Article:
I hope everyone got what they wanted this holiday. There wasn't any particular thing that I wanted or needed. The experience of giving my family and friends stuff that they like was pretty neat, but then it always is. I'm not sure how to describe what I wanted. An experience? Some sort of cosmic gift? That sounds too grandiose. Maybe what I was hoping for was some kind of quick cosmic nod. Being oversaturated with news and weary from the angry rhetoric that has started to feel like ambient noise, I wanted a glimpse of something that was bigger than myself, older than my soul and a reminder that there is still beauty and sublimity to be experienced.

I got it early morning on December 23rd while driving on Highway 109 in Sumner County. To be exact, I was going over the Cumberland River on the Veterans' Memorial Bridge when I noticed the shadows moving across the hood and windshield of my car.

I looked up to see a flock of Canadian Geese flying in V-formation. They were following the curve of the river as the sun rose. Because the bridge is so high up, they were flying close. Since there was no one else on the road at that hour, I stopped for a moment. Another flock flew over and then I looked to my left and saw wave after wave of geese all flying in that same V formation. Some of them were flying close enough that you could hear their voices and the swoosh and rustle of their wings. I wish there was a way to convey how magnificent it was.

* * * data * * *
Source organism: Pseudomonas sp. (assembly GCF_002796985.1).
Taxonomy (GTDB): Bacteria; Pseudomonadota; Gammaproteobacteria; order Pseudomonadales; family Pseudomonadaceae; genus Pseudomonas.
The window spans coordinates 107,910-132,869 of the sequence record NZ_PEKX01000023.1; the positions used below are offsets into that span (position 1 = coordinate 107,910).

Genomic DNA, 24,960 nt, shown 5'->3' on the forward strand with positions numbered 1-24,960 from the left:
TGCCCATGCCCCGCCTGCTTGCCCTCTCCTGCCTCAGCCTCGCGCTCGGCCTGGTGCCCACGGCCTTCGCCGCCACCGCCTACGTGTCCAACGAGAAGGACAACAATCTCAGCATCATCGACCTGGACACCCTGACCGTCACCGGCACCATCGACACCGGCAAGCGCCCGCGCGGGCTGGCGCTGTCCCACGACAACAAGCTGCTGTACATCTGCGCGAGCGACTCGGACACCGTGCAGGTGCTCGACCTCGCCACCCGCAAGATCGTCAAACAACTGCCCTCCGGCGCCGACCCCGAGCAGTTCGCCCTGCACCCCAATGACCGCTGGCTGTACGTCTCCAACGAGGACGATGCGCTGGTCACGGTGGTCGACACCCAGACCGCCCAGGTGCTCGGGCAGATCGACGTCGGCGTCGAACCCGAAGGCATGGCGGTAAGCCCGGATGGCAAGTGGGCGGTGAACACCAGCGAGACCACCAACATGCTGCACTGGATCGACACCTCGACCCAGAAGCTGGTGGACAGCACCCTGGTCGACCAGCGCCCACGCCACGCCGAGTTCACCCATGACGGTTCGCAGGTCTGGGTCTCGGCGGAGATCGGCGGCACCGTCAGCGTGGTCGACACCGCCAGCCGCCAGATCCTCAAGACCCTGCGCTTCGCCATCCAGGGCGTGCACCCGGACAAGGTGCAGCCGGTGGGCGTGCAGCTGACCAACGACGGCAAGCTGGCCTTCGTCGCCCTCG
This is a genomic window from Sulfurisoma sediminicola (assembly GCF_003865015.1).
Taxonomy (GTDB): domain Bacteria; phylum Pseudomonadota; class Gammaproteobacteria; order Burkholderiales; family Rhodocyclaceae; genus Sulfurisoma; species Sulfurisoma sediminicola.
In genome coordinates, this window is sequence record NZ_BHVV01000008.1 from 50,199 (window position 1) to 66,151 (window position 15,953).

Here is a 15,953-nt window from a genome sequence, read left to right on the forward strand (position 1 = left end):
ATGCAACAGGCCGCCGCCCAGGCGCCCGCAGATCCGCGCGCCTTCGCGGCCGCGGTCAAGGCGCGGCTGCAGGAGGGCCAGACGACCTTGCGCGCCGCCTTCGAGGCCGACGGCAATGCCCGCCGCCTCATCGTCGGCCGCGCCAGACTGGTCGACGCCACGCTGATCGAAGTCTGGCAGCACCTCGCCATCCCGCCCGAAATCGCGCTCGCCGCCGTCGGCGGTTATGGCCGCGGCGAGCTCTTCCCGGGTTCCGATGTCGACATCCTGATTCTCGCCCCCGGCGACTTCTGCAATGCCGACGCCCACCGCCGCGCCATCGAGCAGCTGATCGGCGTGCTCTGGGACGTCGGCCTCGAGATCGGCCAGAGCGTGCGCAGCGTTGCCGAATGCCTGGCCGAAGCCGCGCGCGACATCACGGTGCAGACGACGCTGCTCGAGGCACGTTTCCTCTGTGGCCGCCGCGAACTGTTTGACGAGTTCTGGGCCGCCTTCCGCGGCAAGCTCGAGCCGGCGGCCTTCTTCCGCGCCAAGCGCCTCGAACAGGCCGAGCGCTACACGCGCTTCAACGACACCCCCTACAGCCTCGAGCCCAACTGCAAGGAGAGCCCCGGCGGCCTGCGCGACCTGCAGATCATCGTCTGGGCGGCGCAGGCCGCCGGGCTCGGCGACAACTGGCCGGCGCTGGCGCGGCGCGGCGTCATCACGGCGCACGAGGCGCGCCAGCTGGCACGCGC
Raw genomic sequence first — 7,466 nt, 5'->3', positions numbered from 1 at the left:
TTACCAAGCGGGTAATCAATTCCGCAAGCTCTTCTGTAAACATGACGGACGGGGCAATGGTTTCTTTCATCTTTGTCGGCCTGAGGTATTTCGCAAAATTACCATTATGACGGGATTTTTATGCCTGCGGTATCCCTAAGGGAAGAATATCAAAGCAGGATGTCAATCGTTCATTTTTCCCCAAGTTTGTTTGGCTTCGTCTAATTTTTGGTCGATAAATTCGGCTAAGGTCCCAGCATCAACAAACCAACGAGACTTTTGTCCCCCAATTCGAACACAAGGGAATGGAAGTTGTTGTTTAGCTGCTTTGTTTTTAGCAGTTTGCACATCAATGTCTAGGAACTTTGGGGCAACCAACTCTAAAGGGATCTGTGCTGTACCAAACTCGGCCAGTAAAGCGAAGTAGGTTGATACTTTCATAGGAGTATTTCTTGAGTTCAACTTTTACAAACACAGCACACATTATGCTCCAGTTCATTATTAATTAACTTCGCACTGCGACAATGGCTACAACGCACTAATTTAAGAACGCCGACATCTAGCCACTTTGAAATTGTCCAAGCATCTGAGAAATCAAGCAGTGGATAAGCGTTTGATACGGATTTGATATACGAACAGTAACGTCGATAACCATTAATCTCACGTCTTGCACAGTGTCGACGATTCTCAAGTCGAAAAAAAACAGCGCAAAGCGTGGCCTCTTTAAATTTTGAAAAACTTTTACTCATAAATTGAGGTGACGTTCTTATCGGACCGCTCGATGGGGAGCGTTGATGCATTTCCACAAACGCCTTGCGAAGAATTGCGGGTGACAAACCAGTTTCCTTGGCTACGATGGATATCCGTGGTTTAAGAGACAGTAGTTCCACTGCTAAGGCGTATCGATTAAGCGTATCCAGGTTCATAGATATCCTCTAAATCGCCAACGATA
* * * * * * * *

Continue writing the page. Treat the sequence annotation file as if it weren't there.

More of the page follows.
I stayed there as long as I could and then reluctantly continued my drive when I heard another vehicle coming up the road.

And that was that.

Did I say I was keeping my resolutions so far? Yes I did. I wasn't even going to make resolutions and then group of us got together and watched "Akeelah and the Bee" on New Year's Eve. Aside from the fact that it was easily the best movie I saw last last year, it included a quote from Marianne Williamson that I hadn't heard in a long time that really hit home.

"Our worst fear is not that we are inadequate, our deepest fear is that we are powerful beyond measure. It is our light, not our darkness that most frightens us. We ask ourselves, 'who am I to be so brilliant, gorgeous, talented and fabulous?' Actually, who are we not to be? You are a child of God: Your playing small doesn't serve the world. There is nothing enlightening about shrinking so that other people won't feel insecure around you. We were born to make manifest the glory of God within us. It is not just in some of us, it is in everyone and as we let our own light shine we unconsciously give other people permission to do the same. As we are liberated from our own fear, our presence automatically liberates others." ~Marianne Williamson

I'll be the first to cop that I usually avoid self-help books because huggy-boo new age thinking makes me squirm. But there's something to this. It's the sort of thing that I've tried to instill in my nephew and the kids I taught and cared for and that I've quite frankly lost sight of myself over the last few years.

So what's the point in all this? If I'm going to type out this much navel-gazing, there should at least be a lesson. The lesson was seeing the need to get over myself and get out of my own way. Being humbled and quieted has allowed for clarity and peace and happiness and real drive that isn't based in fear or desire. It was the perfect gift.

copyright 2007 Jas Faulkner